Billionaire Gave Grads $1,000 with Instructions to Give Half Away Themselves: Then What Happened?

“It feels like we are the ones getting the gift," the donor, Robert Hale Jr., tells PEOPLE

<p>Blake Nissen for The Boston Globe via Getty; John Tlumacki/The Boston Globe via Getty</p> Robert Hale Jr. (right)

Blake Nissen for The Boston Globe via Getty; John Tlumacki/The Boston Globe via Getty

Robert Hale Jr. (right)

Telecom billionaire CEO Robert Hale Jr. just made headlines for giving away $1,000 to every graduating student at the commencement for the University of Massachusetts at Dartmouth — and telling them that the generous gift came with just one catch: They must give away half of the money, too.

Although it's too early to tell what will come from his donation, Hale tells PEOPLE he's already received notice of at least one very grateful organization that received a $500 donation.

This isn’t Hale's first such grad gift — he's been doing this for four years, first at Quincy College, then Roxbury Community College and now, for the past two years, at the University of Massachusetts.

He says he has yet to be disappointed by any of the results.

“We wanted to give [the graduates] a real gift to celebrate their perseverance, but also [encourage] giving to an organization or person who could use it to create that seed of philanthropy,” Hale says. “We have had the good fortune to give money, and it feels like we are the ones getting the gift."

Each UMass grad — where 40% of the 1,200 students in the class of 2024 are first-generation students and 31% are people of color — got two envelopes if they were at the ceremony, a "gift" and "give," with $500 inside.

One amount was to be spent on themselves, Hale announced.

The other was to be given away to a person or charity in need.

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Hale, 57, and the father of three grown children, tells PEOPLE he and his wife, Karen Hale, decided on the 50-50 plan when he gave the commencement address at Quincy four years ago at the height of the COVID-19 pandemic.

“I told Karen, 'These kids have been through horrible times.' They didn’t have classes. They have to sit six feet away, they have to wear masks,” Rob says. “It’s a very diverse community with a lot of kids for whom college is a financial hardship. They weathered the storm. Let’s find a cool way to celebrate with them.”

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The couple is well-known for their philanthropy. In April, Karen donated $10 million to Breast Cancer Research Foundation and Rob celebrated crossing the 26.2-mile Boston Marathon finish line with a donation of $26.2 million to various charities.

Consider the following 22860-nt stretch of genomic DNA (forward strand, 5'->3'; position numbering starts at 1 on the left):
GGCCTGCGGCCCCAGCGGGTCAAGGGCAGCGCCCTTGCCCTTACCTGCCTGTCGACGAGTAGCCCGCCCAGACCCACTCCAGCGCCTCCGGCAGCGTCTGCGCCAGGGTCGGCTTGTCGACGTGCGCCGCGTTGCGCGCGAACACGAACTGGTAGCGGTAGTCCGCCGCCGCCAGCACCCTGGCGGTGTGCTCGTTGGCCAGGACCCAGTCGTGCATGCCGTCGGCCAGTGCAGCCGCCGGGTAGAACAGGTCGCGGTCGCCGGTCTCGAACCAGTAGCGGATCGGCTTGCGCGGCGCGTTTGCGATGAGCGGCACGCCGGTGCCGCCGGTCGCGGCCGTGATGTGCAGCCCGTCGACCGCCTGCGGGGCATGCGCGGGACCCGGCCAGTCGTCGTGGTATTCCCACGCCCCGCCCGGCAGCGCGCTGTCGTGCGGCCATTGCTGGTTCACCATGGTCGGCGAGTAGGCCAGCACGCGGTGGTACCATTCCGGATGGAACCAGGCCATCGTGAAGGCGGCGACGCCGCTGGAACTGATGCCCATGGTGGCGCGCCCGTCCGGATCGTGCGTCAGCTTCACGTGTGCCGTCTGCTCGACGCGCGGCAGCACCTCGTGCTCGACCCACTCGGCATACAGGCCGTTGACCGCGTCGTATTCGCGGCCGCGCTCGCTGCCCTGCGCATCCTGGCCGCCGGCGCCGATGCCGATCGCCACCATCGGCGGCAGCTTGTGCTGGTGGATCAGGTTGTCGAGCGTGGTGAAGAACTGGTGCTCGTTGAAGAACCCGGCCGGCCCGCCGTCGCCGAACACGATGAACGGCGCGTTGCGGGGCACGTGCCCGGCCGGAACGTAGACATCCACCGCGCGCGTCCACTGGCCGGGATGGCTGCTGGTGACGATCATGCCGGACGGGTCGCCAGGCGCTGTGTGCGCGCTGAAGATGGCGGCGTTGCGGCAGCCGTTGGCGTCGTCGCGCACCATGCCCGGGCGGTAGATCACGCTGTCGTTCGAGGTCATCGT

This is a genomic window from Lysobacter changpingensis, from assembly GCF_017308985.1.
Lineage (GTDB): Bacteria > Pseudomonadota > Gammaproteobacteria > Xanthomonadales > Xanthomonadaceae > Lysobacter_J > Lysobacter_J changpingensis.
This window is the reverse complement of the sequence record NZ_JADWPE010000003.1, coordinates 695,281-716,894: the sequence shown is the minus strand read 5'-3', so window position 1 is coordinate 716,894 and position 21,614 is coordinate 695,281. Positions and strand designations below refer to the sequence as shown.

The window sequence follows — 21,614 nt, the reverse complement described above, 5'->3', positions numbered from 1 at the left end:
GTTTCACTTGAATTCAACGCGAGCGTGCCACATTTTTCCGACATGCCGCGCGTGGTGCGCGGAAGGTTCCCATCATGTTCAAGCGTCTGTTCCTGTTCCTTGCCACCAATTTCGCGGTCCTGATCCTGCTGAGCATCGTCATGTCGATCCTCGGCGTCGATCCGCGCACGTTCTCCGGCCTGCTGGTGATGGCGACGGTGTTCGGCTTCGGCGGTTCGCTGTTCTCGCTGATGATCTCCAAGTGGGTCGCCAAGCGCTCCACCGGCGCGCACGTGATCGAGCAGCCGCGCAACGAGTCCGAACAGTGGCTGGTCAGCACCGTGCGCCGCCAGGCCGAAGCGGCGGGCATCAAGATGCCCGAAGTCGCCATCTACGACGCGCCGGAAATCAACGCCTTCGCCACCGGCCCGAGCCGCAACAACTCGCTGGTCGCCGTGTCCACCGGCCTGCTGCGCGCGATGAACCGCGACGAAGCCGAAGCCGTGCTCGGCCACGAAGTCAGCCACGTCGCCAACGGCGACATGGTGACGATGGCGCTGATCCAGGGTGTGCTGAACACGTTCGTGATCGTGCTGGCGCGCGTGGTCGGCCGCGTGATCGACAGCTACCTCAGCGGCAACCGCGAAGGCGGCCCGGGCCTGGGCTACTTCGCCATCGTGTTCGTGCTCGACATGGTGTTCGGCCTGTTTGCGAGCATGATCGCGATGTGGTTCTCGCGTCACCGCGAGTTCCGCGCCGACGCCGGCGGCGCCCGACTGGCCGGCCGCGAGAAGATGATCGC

In the past, Rob says many students who received their $1,000 gift gave back to their colleges, especially programs that benefited them. A lot of donations also went to local animal shelters.

“One young lady said she was a single mom with five children,” he says. “She said, ‘I’m giving $100 to each of my children and that will be the best gift they have ever had.’ “

And he says overall, he feels people are just giving more.

<p>Michael Blanchard</p> From left: Rob and Karen Hale

Michael Blanchard

From left: Rob and Karen Hale

Related: 11 Sets of Twins to Graduate from Same Pennsylvania High School Together

“I think the American people are the most generous in the world,” he says.

That giving spirit harkens back to when he was growing up in a small town in western Massachusetts, where communities took care of each other and looking out for your neighbors was just part of the way of life, he says.

On Monday morning, he was sent a letter from the West Bridgewater Community Christmas Sharing Program, an organization that for the past 39 years has provided gifts for families in need through giving trees and donations.

Linda Santry, a program organizer, wrote with good news about one of the University of Massachusetts students to whom Hale had just given $1,000.

"One of our local graduates, who may not want to be named, but whose initials are MM, shocked me by giving her $500 to our Community Christmas Sharing program!!" Santry wrote. "She has been a helper for many years, delivering gifts to families or senior citizens, and we are so grateful for all her help and for this donation for the coming Christmas season."

Speaking with PEOPLE, Rob Hale marvels, "How cool is that? And hopefully, giving becomes a part of her life.”

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Hale also hopes the students walk away from his speech, which included telling them how he lost a billion dollars on a company, realizing that they shouldn’t be afraid to try and fail.

Because perseverance pays off.

Although 1,200 students were in the class of 2024, not all of them received the cash. Only those who attended the ceremony got Hale's gift, even though some graduates have offered good reasons why they weren’t there in order to collect.

That's another lesson, Hale says with a laugh: Sometimes in life, "you’ve got to show up."

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